At His Farewell Convention, Bush Doesn’t Get The Clinton-Reagan Treatment

ST. PAUL–Last night, George W. Bush spoke via satellite to the Republican convention for eight and a half minutes—with his speech timed to finish just before the broadcast networks began their blanket coverage of the ten o’clock prime-time hour.

This doesn’t compare favorably with the treatment that the other two-term presidents of the television age received at their final conventions.

For comparison’s sake, eight and a half minutes also happens to be the length of the above video, which was merely the introduction for Bill Clinton’s speech at the 2000 Democratic convention in Los Angeles. When the Clinton video finished, delegates and television viewers (his tribute was carried in the ten o’clock hour) watched footage of the outgoing president making his way through a long hallway to the convention stage, while his various accomplishments scrolled across the bottom of the screen (this particular effect was only for those in convention hall, not on TV). After finally reaching the podium, and bathing in the crowd’s adulation for a few moments, Clinton delivered a triumphant 41-minute valedictory. In all, the Clinton tribute lasted close to an hour.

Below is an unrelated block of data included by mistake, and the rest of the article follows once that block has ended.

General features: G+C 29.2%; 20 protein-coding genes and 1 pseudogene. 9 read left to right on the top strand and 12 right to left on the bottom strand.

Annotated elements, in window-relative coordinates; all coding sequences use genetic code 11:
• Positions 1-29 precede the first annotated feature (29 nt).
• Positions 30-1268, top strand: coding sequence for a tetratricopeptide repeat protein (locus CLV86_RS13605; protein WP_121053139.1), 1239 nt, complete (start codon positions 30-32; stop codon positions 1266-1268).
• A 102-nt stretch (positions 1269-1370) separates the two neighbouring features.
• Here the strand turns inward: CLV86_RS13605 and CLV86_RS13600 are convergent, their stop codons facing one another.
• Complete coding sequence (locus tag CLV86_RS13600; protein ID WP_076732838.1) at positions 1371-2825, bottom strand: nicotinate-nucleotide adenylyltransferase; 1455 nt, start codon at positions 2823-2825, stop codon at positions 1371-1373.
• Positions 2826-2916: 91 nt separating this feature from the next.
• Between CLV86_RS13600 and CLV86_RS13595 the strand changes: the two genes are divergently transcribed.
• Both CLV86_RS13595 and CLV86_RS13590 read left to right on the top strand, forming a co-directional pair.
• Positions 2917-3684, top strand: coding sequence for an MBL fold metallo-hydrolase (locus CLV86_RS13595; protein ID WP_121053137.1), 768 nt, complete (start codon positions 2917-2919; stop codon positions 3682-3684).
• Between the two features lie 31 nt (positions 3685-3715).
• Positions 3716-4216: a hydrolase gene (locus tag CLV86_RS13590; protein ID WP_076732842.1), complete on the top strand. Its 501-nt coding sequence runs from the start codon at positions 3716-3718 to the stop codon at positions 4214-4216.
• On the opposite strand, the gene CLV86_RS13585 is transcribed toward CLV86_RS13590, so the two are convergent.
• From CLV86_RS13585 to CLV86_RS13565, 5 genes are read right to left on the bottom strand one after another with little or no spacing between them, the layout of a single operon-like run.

In 1988, as Ronald Reagan prepared to leave office, the first night of the party’s New Orleans convention was given over to Gipper nostalgia. The 77-year-old actor-president was first feted with an 18-minute video tribute and then delivered a punchy sentimental farewell to his fellow conservative revolutionaries, closing on a personal note that brought the house down.

"There’s still a lot of brush to clear out at the ranch, fences that need repair, and horses to ride," Reagan said. "But I want you to know that if the fires ever dim, I’ll leave my phone number and address behind just in case you need a foot soldier. Just let me know, and I’ll be there."

Granted, Bush was initially scheduled to address this year’s convention in person, until Hurricane Gustav changed his plans. But had similar scheduling issues popped up in 2000 or in 1988, it’s hard to believe either Clinton or Reagan would have been relegated to such diminished roles when the festivities resumed. That’s the difference between a 60 percent approval rating and one that hovers around 30 percent.